Severe storms spawn tornado warnings, softball-size hail
A line of powerful thunderstorms roared across central Minnesota Sunday night, with numerous reports of hail--some as large as a softball--and sightings of funnel clouds.
A line of powerful thunderstorms roared across central Minnesota Sunday night, with numerous reports of hail-some as large as a softball-and sightings of funnel clouds.
Downed trees trapped people in their homes and caused minor injuries.
John Bowen, emergency management director, said there were a couple of minor injuries and calls for trapped residents. He said it appeared the Nokay Lake and Placid Lake area in eastern Crow Wing County were the hardest hit with downed trees and damaged property. There may be additional areas east of Highway 6.
Bowen said they'll work with the National Weather Service Monday to get the scope of the impact area and to determine if the damage is from a tornado.
Warning sirens gave residents in Crow Wing County time to seek shelter. Bowen said the sirens went off about 25 minutes before the storm entered Crow Wing County. There were reports of a funnel cloud out of Cass County. The sirens ran repeatedly before the storm actually hit.
"They were sounding the sirens pretty much countywide because there was a pretty big swath in the warning," Bowen said.
Bowen said every storm is different and, in this case, they were able to get the warning out early and give people as much notice as possible on a day with a high possibility of severe weather. The National Weather Service in Duluth issued a tornado warning at 6:20 p.m. for southern Cass, Crow Wing and Wadena counties.
A NWS report said sheriff's deputies sighted a tornado at 6:30 p.m. 8 miles north-northeast of Staples. At 6:54 p.m., a funnel cloud was sighted 3 miles south of Nisswa, and another was sighted at 7:07 p.m. near Crosby.
Golf ball, baseball and tennis ball sized hail was reported in Pequot Lakes, Breezy Point, Lake Shore, East Gull Lake. The storm came with torrential rain.
The NWS confirmed reports of large hail with 2.75 inch hail (baseball size) sighted 4 miles south of Breezy Point by a spotter at 6:47 p.m., and 4-inch hail (softball size) was sighted 4 miles northeast of Nisswa at 6:50 p.m. by a spotter who also estimated 70 mph winds.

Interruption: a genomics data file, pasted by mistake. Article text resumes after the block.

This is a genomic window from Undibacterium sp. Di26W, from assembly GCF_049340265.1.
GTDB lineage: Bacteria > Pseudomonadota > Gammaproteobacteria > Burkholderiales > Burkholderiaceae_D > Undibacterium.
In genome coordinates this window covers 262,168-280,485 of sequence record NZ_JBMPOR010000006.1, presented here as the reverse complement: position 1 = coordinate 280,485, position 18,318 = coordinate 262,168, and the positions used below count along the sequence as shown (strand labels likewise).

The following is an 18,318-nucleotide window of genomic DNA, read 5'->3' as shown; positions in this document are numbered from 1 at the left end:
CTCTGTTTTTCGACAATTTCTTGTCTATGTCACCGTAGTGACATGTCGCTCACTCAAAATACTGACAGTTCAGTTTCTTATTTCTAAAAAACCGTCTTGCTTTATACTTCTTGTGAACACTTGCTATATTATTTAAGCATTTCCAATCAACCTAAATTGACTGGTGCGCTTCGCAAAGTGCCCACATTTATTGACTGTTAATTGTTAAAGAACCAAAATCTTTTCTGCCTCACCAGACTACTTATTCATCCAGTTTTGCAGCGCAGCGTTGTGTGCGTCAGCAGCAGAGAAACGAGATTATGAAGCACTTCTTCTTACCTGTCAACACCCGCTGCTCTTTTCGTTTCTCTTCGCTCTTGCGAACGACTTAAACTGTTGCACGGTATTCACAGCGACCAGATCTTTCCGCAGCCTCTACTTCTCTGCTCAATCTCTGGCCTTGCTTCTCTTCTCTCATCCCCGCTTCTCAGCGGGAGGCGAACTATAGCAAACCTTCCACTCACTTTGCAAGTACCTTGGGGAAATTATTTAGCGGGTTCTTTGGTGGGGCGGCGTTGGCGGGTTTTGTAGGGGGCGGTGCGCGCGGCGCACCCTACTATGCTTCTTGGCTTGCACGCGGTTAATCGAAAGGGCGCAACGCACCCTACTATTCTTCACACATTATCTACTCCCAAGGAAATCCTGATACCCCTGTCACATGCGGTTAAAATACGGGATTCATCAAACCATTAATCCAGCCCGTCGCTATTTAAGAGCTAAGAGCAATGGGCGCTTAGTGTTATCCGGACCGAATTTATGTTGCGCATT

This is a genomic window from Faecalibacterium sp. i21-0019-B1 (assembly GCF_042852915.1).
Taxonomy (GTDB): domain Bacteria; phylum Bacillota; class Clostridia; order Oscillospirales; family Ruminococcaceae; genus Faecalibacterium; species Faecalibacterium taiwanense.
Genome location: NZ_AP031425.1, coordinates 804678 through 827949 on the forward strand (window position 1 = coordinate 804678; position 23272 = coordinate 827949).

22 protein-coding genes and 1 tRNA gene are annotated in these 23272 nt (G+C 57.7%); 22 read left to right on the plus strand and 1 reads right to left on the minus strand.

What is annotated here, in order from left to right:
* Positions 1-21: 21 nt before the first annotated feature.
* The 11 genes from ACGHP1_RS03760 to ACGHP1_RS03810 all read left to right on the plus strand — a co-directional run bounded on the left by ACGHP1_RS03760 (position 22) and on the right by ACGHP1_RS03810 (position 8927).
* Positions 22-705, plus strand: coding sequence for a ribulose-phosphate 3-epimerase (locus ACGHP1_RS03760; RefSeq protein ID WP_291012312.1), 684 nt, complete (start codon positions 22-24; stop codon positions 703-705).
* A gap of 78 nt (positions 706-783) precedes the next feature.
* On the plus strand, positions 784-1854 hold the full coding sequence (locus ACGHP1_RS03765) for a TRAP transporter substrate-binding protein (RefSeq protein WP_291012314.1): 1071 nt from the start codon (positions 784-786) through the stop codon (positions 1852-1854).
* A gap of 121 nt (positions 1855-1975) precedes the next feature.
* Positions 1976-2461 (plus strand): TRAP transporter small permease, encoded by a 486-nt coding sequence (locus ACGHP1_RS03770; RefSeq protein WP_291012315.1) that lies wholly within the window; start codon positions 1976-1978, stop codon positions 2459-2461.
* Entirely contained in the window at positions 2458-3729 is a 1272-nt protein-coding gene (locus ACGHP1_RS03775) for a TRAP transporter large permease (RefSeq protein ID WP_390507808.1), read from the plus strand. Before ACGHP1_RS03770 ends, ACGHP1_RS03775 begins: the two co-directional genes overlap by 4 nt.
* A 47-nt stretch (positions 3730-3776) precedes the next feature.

At 7:11 pm., law enforcement reported a large tree fell on a home 6 miles southeast of Cuyuna Country State Recreation Area, where residents were trapped and needed to be extricated. The residents sustained minor injuries.
Carol Christenson, NWS warning coordination meteorologist, said the storms extended from as far north as the Canadian border, sparked when hot and muggy weather was disrupted by the sudden appearance of a cold front.
On the day before summer officially began, the lakes area was treated to a Sunday and Father's Day with sunny skies and breezy conditions. People were enjoying the Cuyuna rec area on mountain bikes, at picnic tables and on paddle boards. By mid-afternoon the wind was notably stronger and clouds began rolling in.
Bowen said it was a classic day in terms of storm development and the National Weather Service predicted strong and potentially severe weather late Sunday afternoon and night.
"They knew it was going to develop and it developed really quick," Bowen said.
The storms developed over Wadena and Todd counties and by the time they got to the Brainerd area, they were large, Bowen said.
Golf ball-sized hail was reported in Breezy Point. Bowen said he received a report of tennis ball-sized hail from the Grand View area in Nisswa.
"This is the largest I've seen up here ever," Bowen said.
There were also reports of damage in the Leader area in addition to the trees and powerlines down in around Crosby. A lot of trees were reported down in the Trommald area.
Deerwood Mayor Mike Aulie said the city's fire department responded to a mobile home south of the city where a tree went through a mobile home pinning the residents, two parents and a child, inside. In Deerwood, there were downed trees and downed power lines. Heavy rain caused minor street flooding.
"I'd say we basically got pretty lucky," Aulie said.
Aulie said the firefighters were also helping where roads were impassable. Some of the hardest hit areas appeared to be in the Nokay Lake Road and Placid Lake area. Aulie said the southbound lane of Highway 6 was blocked. Aulie said a steady stream of ambulances and emergency vehicles were traveling to the Placid Lake area. Placid Lake is between Nokay Lake Road and Highway 6, northeast of Bay Lake. Police scanner reports indicated there may be more than one home in the Placid Lake area that was storm damaged and no longer structurally sound. There were scanner reports of an older woman rescued from a damaged home and so inaccessible because of fallen trees, calls were made to extricate her by boat.
Minnesota Power reported 1,745 customers were without power as of 7 p.m. Sunday night, affecting a large swath of customers in Ironton, Crosby, Trommald, Cuyuna and Deerwood. The outage area stretched from Highway 6 at Bay Lake north to Rabbit Lake. In addition, 191 customers were without power in Riverton. Trees were reported down on Serpent Road along with multiple other locations. A couple of Minnesota Power customers were out of power north of Roy Lake and just off Highway 371. Crow Wing Power reported 18 outages affecting 185 customers, ranging from points south of Brainerd north to Nisswa and west to Placid Drive.
Chainsaws were active into the night.
RENEE RICHARDSON, associate editor, may be reached at 218-855-5852 or email@example.com . Follow on Twitter at www.twitter.com/Dispatchbizbuzz .
ZACH KAYSER may be reached at 218-855-5860 or Zach.Kayser@brainerddispatch.com . Follow him on Twitter at www.twitter.com/ZWKayser .